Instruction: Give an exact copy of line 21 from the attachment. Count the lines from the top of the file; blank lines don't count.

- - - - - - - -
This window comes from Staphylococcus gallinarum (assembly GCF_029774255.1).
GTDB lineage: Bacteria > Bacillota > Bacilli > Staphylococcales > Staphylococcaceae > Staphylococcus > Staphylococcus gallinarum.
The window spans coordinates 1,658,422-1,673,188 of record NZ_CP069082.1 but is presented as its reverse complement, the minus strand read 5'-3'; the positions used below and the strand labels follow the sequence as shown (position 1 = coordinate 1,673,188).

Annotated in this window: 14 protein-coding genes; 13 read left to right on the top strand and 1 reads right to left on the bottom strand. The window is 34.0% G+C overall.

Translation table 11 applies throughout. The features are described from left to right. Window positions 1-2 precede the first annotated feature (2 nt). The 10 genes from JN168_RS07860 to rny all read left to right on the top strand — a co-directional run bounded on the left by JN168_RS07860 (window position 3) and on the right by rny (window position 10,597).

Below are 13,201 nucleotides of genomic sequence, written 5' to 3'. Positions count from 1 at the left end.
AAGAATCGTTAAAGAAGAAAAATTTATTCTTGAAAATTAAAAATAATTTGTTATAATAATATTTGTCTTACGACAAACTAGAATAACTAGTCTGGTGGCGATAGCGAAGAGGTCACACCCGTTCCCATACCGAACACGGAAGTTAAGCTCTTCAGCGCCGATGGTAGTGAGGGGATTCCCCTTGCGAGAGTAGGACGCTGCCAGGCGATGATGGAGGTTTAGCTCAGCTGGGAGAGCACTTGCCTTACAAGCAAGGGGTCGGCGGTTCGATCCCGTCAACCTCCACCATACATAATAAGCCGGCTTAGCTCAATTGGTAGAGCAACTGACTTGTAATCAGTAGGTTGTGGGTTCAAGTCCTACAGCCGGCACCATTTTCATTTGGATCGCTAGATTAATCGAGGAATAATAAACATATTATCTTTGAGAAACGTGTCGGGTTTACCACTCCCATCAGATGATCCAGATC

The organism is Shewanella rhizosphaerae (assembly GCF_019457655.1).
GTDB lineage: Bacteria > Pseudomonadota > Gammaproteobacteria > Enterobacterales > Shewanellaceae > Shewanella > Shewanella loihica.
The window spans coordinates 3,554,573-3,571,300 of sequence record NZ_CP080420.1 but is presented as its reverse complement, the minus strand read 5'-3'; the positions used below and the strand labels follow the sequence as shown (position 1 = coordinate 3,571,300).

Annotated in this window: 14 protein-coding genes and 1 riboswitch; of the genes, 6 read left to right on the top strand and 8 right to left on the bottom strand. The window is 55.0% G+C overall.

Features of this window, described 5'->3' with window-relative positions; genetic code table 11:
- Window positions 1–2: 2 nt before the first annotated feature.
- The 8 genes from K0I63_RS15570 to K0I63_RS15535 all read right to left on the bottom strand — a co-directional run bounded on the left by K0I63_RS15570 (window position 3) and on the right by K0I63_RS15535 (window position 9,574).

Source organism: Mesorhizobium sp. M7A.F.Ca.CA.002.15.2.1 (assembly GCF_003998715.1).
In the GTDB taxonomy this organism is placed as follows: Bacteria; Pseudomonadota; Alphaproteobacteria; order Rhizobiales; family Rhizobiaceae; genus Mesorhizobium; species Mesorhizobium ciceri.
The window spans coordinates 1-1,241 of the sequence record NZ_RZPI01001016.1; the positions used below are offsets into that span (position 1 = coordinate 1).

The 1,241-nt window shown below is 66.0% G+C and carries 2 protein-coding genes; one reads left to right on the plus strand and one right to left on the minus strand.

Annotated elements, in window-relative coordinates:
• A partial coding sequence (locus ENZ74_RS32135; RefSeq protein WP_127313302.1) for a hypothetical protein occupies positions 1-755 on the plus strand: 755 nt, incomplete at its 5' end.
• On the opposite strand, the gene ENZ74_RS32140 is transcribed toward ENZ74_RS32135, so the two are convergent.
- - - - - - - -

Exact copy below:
• On the opposite strand, the gene ENZ74_RS32140 is transcribed toward ENZ74_RS32135, so the two are convergent.